• Listening to the lyrics and feeling the emotions through songs helped me understand my emotions better
  • I was able to focus on the music rather than the emotional pain I had on the inside
  • My depression lessened with upbeat music when I was upset
  • I gained motivation to exercise and lose weight with upbeat and uplifting songs
  • Making a sleep playlist to help me fall asleep easier. I have insomnia and can stay up for days on end, having a sleep playlist helps me rest even when I cannot fully sleep.

As you can see, music has helped me in many ways. I would love to hear some of the way’s music has helped you in times of distress down below in the comments.

As Promised

As promised here is the snippet of me singing. I used Smule (a karaoke app) to record this on my phone.  Again, I am not the next American Idol haha, this was promised for a fellow blogger. I have not had any type of singing lessons, so please do not expect too much.

I am overcoming one fear at a time and this is one of those fears. However, I did make a promise and I stick to my word, no matter how uncomfortable I may be. I apologize if it’s off-key, shaky, or just plain horrible. I am a writer, not a singer, haha. I tend to get nervous without singing along with the artist. Please don’t be too harsh.

Those who personally know me know I have a very childlike soft-spoken voice, I did try to mask that within this video.

I do not own any rights to the song in the video.

Song: Read All About It, Pt. III
Original Artist: Emeli Sande’
Album: Our Version of Events
Released: 2012

In Conclusion

brown and black cut away acoustic guitar

Photo by Jessica Lewis on

Music has developed and advanced throughout the ages. As the music progressed, it became noticeable how music can influence the mind, whether for the good or bad. Music can also be used as a form of therapy to help people cope with life’s hardships.

“Musical innovation is full of danger to the State, for when modes of music change, the fundamental laws of the State always change with them.” ― Plato


Thank you for taking the time to read this post and thank you to everyone who reads, comments, likes, and shares the posts within this website. You guys are amazing and I am very thankful for the kind words and motivation to keep following my dream of helping others out of the darkest parts of their mind.

All constructive criticism is always more than welcome. I am new to blogging and would love advice and feedback. If you notice anything wrong within the post let me know in the comments below, I go over the posts and try to make sure they are error free, however, I am human and I do miss things here and there. Thank you so much in advance.

A friendly reminder, we are doing a letter and card drive to deliver to those in shelters during Christmas to bring back hope and inspiration to those needing it. All the information can be found in What Can a Letter Do? We have collected 447 cards so far!!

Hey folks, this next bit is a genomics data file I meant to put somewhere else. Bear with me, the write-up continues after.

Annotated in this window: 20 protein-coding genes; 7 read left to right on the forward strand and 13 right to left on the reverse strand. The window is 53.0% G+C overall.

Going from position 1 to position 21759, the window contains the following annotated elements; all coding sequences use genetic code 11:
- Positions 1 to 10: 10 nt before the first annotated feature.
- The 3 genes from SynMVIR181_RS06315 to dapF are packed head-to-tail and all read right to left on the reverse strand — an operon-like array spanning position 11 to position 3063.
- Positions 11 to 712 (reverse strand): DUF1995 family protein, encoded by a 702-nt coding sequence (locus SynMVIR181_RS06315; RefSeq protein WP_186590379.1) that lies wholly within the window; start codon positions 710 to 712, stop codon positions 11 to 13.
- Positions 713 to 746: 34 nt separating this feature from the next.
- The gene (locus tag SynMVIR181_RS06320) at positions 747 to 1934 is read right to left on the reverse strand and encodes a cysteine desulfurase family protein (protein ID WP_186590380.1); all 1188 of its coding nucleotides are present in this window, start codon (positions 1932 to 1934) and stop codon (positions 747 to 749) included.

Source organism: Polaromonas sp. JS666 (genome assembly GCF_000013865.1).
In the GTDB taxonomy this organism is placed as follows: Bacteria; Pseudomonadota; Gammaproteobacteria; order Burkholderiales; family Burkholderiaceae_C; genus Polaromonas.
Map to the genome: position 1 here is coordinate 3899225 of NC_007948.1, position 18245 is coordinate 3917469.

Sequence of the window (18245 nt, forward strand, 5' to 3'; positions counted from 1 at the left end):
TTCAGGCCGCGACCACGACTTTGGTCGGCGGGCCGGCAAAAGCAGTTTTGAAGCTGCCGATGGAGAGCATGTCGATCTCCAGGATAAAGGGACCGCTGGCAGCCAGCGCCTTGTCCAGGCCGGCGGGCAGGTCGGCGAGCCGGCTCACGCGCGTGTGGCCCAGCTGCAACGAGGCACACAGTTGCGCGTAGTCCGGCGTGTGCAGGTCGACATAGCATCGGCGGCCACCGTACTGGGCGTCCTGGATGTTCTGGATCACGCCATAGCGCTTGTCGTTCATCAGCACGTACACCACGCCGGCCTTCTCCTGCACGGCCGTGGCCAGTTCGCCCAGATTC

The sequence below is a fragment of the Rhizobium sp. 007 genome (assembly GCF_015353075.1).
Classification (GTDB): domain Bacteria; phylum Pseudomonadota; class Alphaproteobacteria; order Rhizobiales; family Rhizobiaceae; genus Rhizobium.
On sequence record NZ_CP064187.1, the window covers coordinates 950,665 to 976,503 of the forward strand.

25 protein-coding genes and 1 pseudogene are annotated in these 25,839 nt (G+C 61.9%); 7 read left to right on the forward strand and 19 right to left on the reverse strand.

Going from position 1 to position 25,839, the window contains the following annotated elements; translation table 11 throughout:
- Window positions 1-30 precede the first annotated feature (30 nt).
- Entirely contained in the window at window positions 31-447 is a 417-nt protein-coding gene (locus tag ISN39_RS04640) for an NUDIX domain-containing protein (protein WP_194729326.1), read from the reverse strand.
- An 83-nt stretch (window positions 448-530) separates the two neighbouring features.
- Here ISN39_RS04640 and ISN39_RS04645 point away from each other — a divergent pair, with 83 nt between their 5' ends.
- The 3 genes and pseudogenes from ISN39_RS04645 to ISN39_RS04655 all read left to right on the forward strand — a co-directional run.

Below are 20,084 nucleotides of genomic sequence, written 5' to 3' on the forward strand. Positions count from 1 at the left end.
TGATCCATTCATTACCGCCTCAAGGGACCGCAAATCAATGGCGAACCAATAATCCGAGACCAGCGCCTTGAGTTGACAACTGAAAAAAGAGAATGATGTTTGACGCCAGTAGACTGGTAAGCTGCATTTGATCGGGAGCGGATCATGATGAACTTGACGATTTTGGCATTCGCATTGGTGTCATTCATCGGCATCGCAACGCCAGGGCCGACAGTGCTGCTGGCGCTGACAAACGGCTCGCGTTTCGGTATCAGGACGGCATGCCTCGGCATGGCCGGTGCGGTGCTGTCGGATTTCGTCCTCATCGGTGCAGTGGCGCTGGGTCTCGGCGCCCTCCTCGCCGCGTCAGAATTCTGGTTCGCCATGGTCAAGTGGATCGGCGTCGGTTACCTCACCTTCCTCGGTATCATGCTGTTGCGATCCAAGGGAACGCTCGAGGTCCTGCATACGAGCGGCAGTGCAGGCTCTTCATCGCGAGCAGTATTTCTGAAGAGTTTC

close up daisy flora flowers

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17 Comments on “Music and the Mind: How Music Can Affect the Brain

  1. I totally agree! I love music, but some of the music out there is so bad. Music artists influenced me a lot when I was a kid; I probably should’ve stayed away from a lot of things that I listened to. It changed my thinking—and not in a good way. Now that I am older, I try to listen to music with positive lyrics. Thanks for sharing!

    • It’s crazy how our minds absorb so much subconsciously. Without realizing it we are influenced by so much around us, from music, television, the people we hang out with, and more. The mind is def interesting. Thank you so much for commenting 🙂

  2. I would love to see the choice of your favorite music videos and songs in some playlist on Youtube or elsewhere. That will be your personal gift to me 🙂 hugs! ❤💕🎈🌹😍

  3. Thank you for sharing! I enjoy reading your posts! Everyone can benefit from self care and music is a great way. I appreciated how you broke down how music can be bad. I am going to use this explanation for my daughters!

    • Thank you so much 🙂 It’s scary to think how much bad music our little ones can grow up listening to. Though, making them aware of some of the bad things that can come from even something like music, can help them in the long run. I have a son, and I’m sure he’s going to roll his eyes and not listen for a little bit, but there will be a day where he will understand. Many people don’t stop and think about how things like hateful music and drug life lyrics are affecting the younger generations. They are looking up and watching us, learning, copying what they see and hear. The younger generations are the ones we will look up to when we are no longer able to do what we were once able. It’s vital for them to be able to see the good and the bad outcome of things. To be able to understand the drug life is not fun, promoting hate is not right, and the effects music can truly have. Thank you so much for commenting 🙂 I tend to get lost in thought when replying sometimes, I apologize if I rambled.

    • Your website is great and I was taken away by your art. You are so talented!! I read through your article on your first vocal lesson and I agree that it is up to the student to put forth the effort and learn. I also believe many people can learn from researching online, doing tutorials, reading the material, then applying what was learned. I was wondering if you had a YouTube channel? If so I would love to subscribe. Thank you so much for commenting on this post and redirecting me to your website, I look forward to reading your future posts.

      • wow this means so much! vocal lessons was new for me and I was skeptical at first but its definitely an experience I don’t regret either way. There’s always something new to learn if something doesn’t or does work out, or at least thats the case for me. Obviously different for everybody 🙂 Anyhow, I appreciate your comment and the encouragement! I do have Youtube channel and IG account (personal & music) as well which you could find in my bio 🙂 bless!

      • Awesome! I apologize for overlooking the information in your bio. I am def going to subscribe to your YouTube channel and your Instagram. I’m glad you were able to gain something from trying vocal lessons even if you did decide it was not for you. I’ve been teetering on wanting to try vocal lessons myself, but I believe there is enough advice on the internet for now. Your post helped me figure out what path I wanted to take, thank you for posting your honest opinions. I too have an art page on this site thank you for sharing your art as well. Seems like we have a lot in common. 🙂

      • absolutely! I’m so glad you feel that way, and that I helped some 🙂 I know sometimes I struggle in deciding the right path but I found that my intuition has been a great compass for me. I try to make decisions by going with my gut and heart as cliche as that sounds. But anyhow, I just took a look at your art page and you have amazing talent! keep up the work and look forward to more. thanks so far for all your support and encouragement truly means a lot! 🙂